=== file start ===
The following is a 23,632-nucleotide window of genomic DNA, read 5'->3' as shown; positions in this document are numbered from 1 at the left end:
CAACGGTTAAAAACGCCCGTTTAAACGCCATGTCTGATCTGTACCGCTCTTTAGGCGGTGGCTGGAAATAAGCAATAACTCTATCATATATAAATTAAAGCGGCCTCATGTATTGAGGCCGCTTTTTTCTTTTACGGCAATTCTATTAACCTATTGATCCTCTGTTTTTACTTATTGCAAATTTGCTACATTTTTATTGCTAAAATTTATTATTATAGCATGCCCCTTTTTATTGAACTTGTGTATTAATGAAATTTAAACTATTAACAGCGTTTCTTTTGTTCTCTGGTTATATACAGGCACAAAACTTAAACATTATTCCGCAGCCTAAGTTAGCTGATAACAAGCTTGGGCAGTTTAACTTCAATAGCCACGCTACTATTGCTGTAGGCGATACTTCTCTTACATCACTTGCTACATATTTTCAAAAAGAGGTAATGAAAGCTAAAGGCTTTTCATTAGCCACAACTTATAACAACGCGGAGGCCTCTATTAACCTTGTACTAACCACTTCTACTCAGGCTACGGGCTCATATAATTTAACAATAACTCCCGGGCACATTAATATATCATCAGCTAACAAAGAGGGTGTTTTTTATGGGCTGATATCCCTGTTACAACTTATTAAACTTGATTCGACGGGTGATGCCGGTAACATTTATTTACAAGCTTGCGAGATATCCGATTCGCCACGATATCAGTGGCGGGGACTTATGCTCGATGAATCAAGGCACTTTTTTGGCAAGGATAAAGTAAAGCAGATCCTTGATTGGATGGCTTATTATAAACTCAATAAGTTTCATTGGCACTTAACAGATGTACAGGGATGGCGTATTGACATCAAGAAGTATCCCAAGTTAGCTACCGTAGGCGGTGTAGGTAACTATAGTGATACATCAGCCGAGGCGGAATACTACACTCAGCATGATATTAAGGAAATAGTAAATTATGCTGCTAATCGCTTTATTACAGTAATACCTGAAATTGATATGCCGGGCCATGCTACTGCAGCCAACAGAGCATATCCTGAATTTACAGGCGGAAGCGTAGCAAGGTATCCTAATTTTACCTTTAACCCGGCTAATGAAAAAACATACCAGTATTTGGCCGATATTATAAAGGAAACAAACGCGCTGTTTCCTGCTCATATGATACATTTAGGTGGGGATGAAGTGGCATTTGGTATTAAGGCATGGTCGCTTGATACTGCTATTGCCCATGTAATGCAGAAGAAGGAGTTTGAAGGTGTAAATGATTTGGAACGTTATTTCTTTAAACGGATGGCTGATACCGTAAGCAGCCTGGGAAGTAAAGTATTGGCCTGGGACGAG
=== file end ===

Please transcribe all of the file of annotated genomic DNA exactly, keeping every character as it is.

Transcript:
The following is a 23,632-nucleotide window of genomic DNA, read 5'->3' as shown; positions in this document are numbered from 1 at the left end:
CAACGGTTAAAAACGCCCGTTTAAACGCCATGTCTGATCTGTACCGCTCTTTAGGCGGTGGCTGGAAATAAGCAATAACTCTATCATATATAAATTAAAGCGGCCTCATGTATTGAGGCCGCTTTTTTCTTTTACGGCAATTCTATTAACCTATTGATCCTCTGTTTTTACTTATTGCAAATTTGCTACATTTTTATTGCTAAAATTTATTATTATAGCATGCCCCTTTTTATTGAACTTGTGTATTAATGAAATTTAAACTATTAACAGCGTTTCTTTTGTTCTCTGGTTATATACAGGCACAAAACTTAAACATTATTCCGCAGCCTAAGTTAGCTGATAACAAGCTTGGGCAGTTTAACTTCAATAGCCACGCTACTATTGCTGTAGGCGATACTTCTCTTACATCACTTGCTACATATTTTCAAAAAGAGGTAATGAAAGCTAAAGGCTTTTCATTAGCCACAACTTATAACAACGCGGAGGCCTCTATTAACCTTGTACTAACCACTTCTACTCAGGCTACGGGCTCATATAATTTAACAATAACTCCCGGGCACATTAATATATCATCAGCTAACAAAGAGGGTGTTTTTTATGGGCTGATATCCCTGTTACAACTTATTAAACTTGATTCGACGGGTGATGCCGGTAACATTTATTTACAAGCTTGCGAGATATCCGATTCGCCACGATATCAGTGGCGGGGACTTATGCTCGATGAATCAAGGCACTTTTTTGGCAAGGATAAAGTAAAGCAGATCCTTGATTGGATGGCTTATTATAAACTCAATAAGTTTCATTGGCACTTAACAGATGTACAGGGATGGCGTATTGACATCAAGAAGTATCCCAAGTTAGCTACCGTAGGCGGTGTAGGTAACTATAGTGATACATCAGCCGAGGCGGAATACTACACTCAGCATGATATTAAGGAAATAGTAAATTATGCTGCTAATCGCTTTATTACAGTAATACCTGAAATTGATATGCCGGGCCATGCTACTGCAGCCAACAGAGCATATCCTGAATTTACAGGCGGAAGCGTAGCAAGGTATCCTAATTTTACCTTTAACCCGGCTAATGAAAAAACATACCAGTATTTGGCCGATATTATAAAGGAAACAAACGCGCTGTTTCCTGCTCATATGATACATTTAGGTGGGGATGAAGTGGCATTTGGTATTAAGGCATGGTCGCTTGATACTGCTATTGCCCATGTAATGCAGAAGAAGGAGTTTGAAGGTGTAAATGATTTGGAACGTTATTTCTTTAAACGGATGGCTGATACCGTAAGCAGCCTGGGAAGTAAAGTATTGGCCTGGGACGAG